Program VSTO Add-ins

When you extend a Microsoft Office application by creating a VSTO Add-in, you write code directly against the ThisAddIn class in your project. You can use this class to perform tasks such as accessing the object model of the Microsoft Office host application, customizing the user interface (UI) of the application, and exposing objects in your VSTO Add-in to other Office solutions.

Applies to: The information in this topic applies to VSTO Add-in projects. For more information, see Features available by Office application and project type.

Some aspects of writing code in VSTO Add-in projects are different from other types of projects in Visual Studio. Many of these differences are caused by the way the Office object models are exposed to managed code. For more information, see Write code in Office solutions.

For general information about VSTO Add-ins and other types of solutions you can create by using the Office development tools in Visual Studio, see Office solutions development overview (VSTO).

Use the ThisAddIn class

You can start writing your VSTO Add-in code in the ThisAddIn class. Visual Studio automatically generates this class in the ThisAddIn.vb (in Visual Basic) or ThisAddIn.cs (in C#) code file in your VSTO Add-in project. The Visual Studio Tools for Office runtime automatically instantiates this class for you when the Microsoft Office application loads your VSTO Add-in.

There are two default event handlers in the ThisAddIn class. To run code when the VSTO Add-in is loaded, add code to the ThisAddIn_Startup event handler. To run code just before the VSTO Add-in is unloaded, add code to the ThisAddIn_Shutdown event handler. For more information about these event handlers, see Events in Office projects.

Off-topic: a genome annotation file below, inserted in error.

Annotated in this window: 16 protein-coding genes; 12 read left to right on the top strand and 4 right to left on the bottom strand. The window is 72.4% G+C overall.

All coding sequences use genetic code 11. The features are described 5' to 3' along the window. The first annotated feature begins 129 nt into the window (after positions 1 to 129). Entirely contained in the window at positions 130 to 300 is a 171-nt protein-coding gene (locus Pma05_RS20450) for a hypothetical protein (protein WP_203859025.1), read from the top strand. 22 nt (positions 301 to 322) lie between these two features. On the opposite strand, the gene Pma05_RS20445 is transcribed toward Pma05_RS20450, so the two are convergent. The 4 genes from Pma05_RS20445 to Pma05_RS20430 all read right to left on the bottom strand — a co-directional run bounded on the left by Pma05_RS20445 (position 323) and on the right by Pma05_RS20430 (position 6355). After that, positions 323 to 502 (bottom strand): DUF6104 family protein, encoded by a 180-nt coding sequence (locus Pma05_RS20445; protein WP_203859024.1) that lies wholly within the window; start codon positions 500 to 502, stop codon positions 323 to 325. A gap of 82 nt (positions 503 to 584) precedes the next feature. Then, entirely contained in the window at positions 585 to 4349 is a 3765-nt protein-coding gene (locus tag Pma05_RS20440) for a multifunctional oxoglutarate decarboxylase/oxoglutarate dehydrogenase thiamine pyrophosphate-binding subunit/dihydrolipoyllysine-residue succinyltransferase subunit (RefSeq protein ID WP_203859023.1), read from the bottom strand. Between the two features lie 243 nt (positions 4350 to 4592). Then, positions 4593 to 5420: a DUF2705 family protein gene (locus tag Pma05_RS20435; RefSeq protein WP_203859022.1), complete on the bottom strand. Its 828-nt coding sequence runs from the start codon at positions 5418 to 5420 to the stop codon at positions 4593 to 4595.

Note

In Outlook, by default the ThisAddIn_Shutdown event handler is not always called when the VSTO Add-in is unloaded. For more information, see Events in Office projects.

Access the object model of the host application

To access the object model of the host application, use the Application field of the ThisAddIn class. This field returns an object that represents the current instance of the host application. The following table lists the type of the return value for the Application field in each VSTO Add-in project.

Host application Return value type
Microsoft Office Excel Application
Microsoft Office InfoPath Microsoft.Office.Interop.InfoPath.Application
Microsoft Office Outlook Microsoft.Office.Interop.Outlook.Application
Microsoft Office PowerPoint Microsoft.Office.Interop.PowerPoint.Application
Microsoft Office Project Microsoft.Office.Interop.MSProject.Application
Microsoft Office Visio Microsoft.Office.Interop.Visio.Application
Microsoft Office Word Application

The following code example shows how to use the Application field to create a new workbook in a VSTO Add-in for Microsoft Office Excel. This example is intended to be run from the ThisAddIn class.

Dim newWorkbook As Excel.Workbook = Me.Application.Workbooks.Add()  
Excel.Workbook newWorkbook = this.Application.Workbooks.Add(System.Type.Missing);  

To do the same thing from outside the ThisAddIn class, use the Globals object to access the ThisAddIn class. For more information about the Globals object, see Global access to objects in Office projects.